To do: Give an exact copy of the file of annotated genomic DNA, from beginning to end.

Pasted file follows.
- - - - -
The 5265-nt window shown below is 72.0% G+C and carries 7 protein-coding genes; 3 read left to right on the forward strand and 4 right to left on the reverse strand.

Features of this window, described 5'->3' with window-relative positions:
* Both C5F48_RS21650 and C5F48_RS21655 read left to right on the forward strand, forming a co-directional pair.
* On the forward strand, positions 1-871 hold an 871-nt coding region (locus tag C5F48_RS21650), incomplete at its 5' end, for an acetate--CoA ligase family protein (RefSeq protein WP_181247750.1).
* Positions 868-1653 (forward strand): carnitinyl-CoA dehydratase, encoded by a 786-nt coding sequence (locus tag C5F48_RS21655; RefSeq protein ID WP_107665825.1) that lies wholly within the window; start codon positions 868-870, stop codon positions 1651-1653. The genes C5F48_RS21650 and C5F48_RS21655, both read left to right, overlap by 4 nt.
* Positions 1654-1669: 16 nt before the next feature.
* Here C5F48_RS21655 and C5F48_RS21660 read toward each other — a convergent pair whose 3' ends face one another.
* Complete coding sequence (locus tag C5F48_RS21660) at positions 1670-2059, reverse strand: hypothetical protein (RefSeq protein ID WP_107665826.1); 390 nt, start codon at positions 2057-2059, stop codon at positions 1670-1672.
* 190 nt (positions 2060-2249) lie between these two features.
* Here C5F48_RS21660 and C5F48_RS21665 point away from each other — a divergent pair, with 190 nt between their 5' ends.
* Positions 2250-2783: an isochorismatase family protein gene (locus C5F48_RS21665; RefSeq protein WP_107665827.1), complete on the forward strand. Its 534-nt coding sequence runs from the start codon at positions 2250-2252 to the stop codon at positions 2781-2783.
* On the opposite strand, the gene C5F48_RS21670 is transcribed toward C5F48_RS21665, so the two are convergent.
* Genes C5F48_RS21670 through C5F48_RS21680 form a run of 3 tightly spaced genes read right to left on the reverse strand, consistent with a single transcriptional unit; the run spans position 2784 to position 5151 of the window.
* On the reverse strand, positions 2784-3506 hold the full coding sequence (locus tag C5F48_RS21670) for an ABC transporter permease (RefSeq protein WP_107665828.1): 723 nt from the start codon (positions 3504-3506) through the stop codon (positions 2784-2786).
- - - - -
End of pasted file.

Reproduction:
The 5265-nt window shown below is 72.0% G+C and carries 7 protein-coding genes; 3 read left to right on the forward strand and 4 right to left on the reverse strand.

Features of this window, described 5'->3' with window-relative positions:
* Both C5F48_RS21650 and C5F48_RS21655 read left to right on the forward strand, forming a co-directional pair.
* On the forward strand, positions 1-871 hold an 871-nt coding region (locus tag C5F48_RS21650), incomplete at its 5' end, for an acetate--CoA ligase family protein (RefSeq protein WP_181247750.1).
* Positions 868-1653 (forward strand): carnitinyl-CoA dehydratase, encoded by a 786-nt coding sequence (locus tag C5F48_RS21655; RefSeq protein ID WP_107665825.1) that lies wholly within the window; start codon positions 868-870, stop codon positions 1651-1653. The genes C5F48_RS21650 and C5F48_RS21655, both read left to right, overlap by 4 nt.
* Positions 1654-1669: 16 nt before the next feature.
* Here C5F48_RS21655 and C5F48_RS21660 read toward each other — a convergent pair whose 3' ends face one another.
* Complete coding sequence (locus tag C5F48_RS21660) at positions 1670-2059, reverse strand: hypothetical protein (RefSeq protein ID WP_107665826.1); 390 nt, start codon at positions 2057-2059, stop codon at positions 1670-1672.
* 190 nt (positions 2060-2249) lie between these two features.
* Here C5F48_RS21660 and C5F48_RS21665 point away from each other — a divergent pair, with 190 nt between their 5' ends.
* Positions 2250-2783: an isochorismatase family protein gene (locus C5F48_RS21665; RefSeq protein WP_107665827.1), complete on the forward strand. Its 534-nt coding sequence runs from the start codon at positions 2250-2252 to the stop codon at positions 2781-2783.
* On the opposite strand, the gene C5F48_RS21670 is transcribed toward C5F48_RS21665, so the two are convergent.
* Genes C5F48_RS21670 through C5F48_RS21680 form a run of 3 tightly spaced genes read right to left on the reverse strand, consistent with a single transcriptional unit; the run spans position 2784 to position 5151 of the window.
* On the reverse strand, positions 2784-3506 hold the full coding sequence (locus tag C5F48_RS21670) for an ABC transporter permease (RefSeq protein WP_107665828.1): 723 nt from the start codon (positions 3504-3506) through the stop codon (positions 2784-2786).